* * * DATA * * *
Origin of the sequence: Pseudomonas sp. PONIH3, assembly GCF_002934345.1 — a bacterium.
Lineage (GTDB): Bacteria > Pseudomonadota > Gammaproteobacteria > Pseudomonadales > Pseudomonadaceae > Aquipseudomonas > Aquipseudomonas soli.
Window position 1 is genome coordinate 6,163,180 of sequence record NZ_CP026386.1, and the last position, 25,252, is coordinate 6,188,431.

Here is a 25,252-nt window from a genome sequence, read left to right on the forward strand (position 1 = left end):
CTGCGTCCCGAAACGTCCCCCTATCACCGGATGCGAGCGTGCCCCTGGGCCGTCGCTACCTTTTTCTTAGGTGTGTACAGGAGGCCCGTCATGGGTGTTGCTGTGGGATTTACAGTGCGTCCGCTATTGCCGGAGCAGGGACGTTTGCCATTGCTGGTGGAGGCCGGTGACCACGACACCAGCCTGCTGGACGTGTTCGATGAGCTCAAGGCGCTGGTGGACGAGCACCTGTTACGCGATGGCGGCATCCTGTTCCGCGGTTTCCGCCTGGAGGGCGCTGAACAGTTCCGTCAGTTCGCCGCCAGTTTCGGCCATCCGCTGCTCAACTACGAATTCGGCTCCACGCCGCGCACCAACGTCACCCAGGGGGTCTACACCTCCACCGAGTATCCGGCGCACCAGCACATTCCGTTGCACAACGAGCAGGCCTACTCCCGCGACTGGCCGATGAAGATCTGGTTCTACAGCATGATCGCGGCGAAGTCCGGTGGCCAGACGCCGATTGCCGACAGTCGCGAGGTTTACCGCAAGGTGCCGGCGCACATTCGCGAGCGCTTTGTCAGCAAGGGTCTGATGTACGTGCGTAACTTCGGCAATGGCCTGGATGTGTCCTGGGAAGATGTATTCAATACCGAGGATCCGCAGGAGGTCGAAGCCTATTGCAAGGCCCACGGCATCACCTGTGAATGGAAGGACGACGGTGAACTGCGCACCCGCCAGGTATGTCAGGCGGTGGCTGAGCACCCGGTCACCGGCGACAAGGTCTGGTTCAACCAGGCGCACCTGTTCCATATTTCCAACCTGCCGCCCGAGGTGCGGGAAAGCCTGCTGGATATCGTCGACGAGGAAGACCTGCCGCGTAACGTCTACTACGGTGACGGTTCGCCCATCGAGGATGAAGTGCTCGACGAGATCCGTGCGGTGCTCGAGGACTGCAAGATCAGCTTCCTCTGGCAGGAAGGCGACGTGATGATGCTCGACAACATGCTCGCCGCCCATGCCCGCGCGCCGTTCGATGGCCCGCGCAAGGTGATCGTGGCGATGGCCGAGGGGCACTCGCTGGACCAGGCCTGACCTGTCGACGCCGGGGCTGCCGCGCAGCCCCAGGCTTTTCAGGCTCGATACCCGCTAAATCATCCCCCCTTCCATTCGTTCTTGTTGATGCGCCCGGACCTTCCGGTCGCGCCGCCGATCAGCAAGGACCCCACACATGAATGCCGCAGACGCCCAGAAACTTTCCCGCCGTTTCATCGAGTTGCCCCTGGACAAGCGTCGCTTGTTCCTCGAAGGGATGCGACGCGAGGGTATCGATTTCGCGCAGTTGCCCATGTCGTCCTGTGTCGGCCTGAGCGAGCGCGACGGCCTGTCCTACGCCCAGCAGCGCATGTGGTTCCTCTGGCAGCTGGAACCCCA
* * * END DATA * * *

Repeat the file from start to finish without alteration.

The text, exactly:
Origin of the sequence: Pseudomonas sp. PONIH3, assembly GCF_002934345.1 — a bacterium.
Lineage (GTDB): Bacteria > Pseudomonadota > Gammaproteobacteria > Pseudomonadales > Pseudomonadaceae > Aquipseudomonas > Aquipseudomonas soli.
Window position 1 is genome coordinate 6,163,180 of sequence record NZ_CP026386.1, and the last position, 25,252, is coordinate 6,188,431.

Here is a 25,252-nt window from a genome sequence, read left to right on the forward strand (position 1 = left end):
CTGCGTCCCGAAACGTCCCCCTATCACCGGATGCGAGCGTGCCCCTGGGCCGTCGCTACCTTTTTCTTAGGTGTGTACAGGAGGCCCGTCATGGGTGTTGCTGTGGGATTTACAGTGCGTCCGCTATTGCCGGAGCAGGGACGTTTGCCATTGCTGGTGGAGGCCGGTGACCACGACACCAGCCTGCTGGACGTGTTCGATGAGCTCAAGGCGCTGGTGGACGAGCACCTGTTACGCGATGGCGGCATCCTGTTCCGCGGTTTCCGCCTGGAGGGCGCTGAACAGTTCCGTCAGTTCGCCGCCAGTTTCGGCCATCCGCTGCTCAACTACGAATTCGGCTCCACGCCGCGCACCAACGTCACCCAGGGGGTCTACACCTCCACCGAGTATCCGGCGCACCAGCACATTCCGTTGCACAACGAGCAGGCCTACTCCCGCGACTGGCCGATGAAGATCTGGTTCTACAGCATGATCGCGGCGAAGTCCGGTGGCCAGACGCCGATTGCCGACAGTCGCGAGGTTTACCGCAAGGTGCCGGCGCACATTCGCGAGCGCTTTGTCAGCAAGGGTCTGATGTACGTGCGTAACTTCGGCAATGGCCTGGATGTGTCCTGGGAAGATGTATTCAATACCGAGGATCCGCAGGAGGTCGAAGCCTATTGCAAGGCCCACGGCATCACCTGTGAATGGAAGGACGACGGTGAACTGCGCACCCGCCAGGTATGTCAGGCGGTGGCTGAGCACCCGGTCACCGGCGACAAGGTCTGGTTCAACCAGGCGCACCTGTTCCATATTTCCAACCTGCCGCCCGAGGTGCGGGAAAGCCTGCTGGATATCGTCGACGAGGAAGACCTGCCGCGTAACGTCTACTACGGTGACGGTTCGCCCATCGAGGATGAAGTGCTCGACGAGATCCGTGCGGTGCTCGAGGACTGCAAGATCAGCTTCCTCTGGCAGGAAGGCGACGTGATGATGCTCGACAACATGCTCGCCGCCCATGCCCGCGCGCCGTTCGATGGCCCGCGCAAGGTGATCGTGGCGATGGCCGAGGGGCACTCGCTGGACCAGGCCTGACCTGTCGACGCCGGGGCTGCCGCGCAGCCCCAGGCTTTTCAGGCTCGATACCCGCTAAATCATCCCCCCTTCCATTCGTTCTTGTTGATGCGCCCGGACCTTCCGGTCGCGCCGCCGATCAGCAAGGACCCCACACATGAATGCCGCAGACGCCCAGAAACTTTCCCGCCGTTTCATCGAGTTGCCCCTGGACAAGCGTCGCTTGTTCCTCGAAGGGATGCGACGCGAGGGTATCGATTTCGCGCAGTTGCCCATGTCGTCCTGTGTCGGCCTGAGCGAGCGCGACGGCCTGTCCTACGCCCAGCAGCGCATGTGGTTCCTCTGGCAGCTGGAACCCCA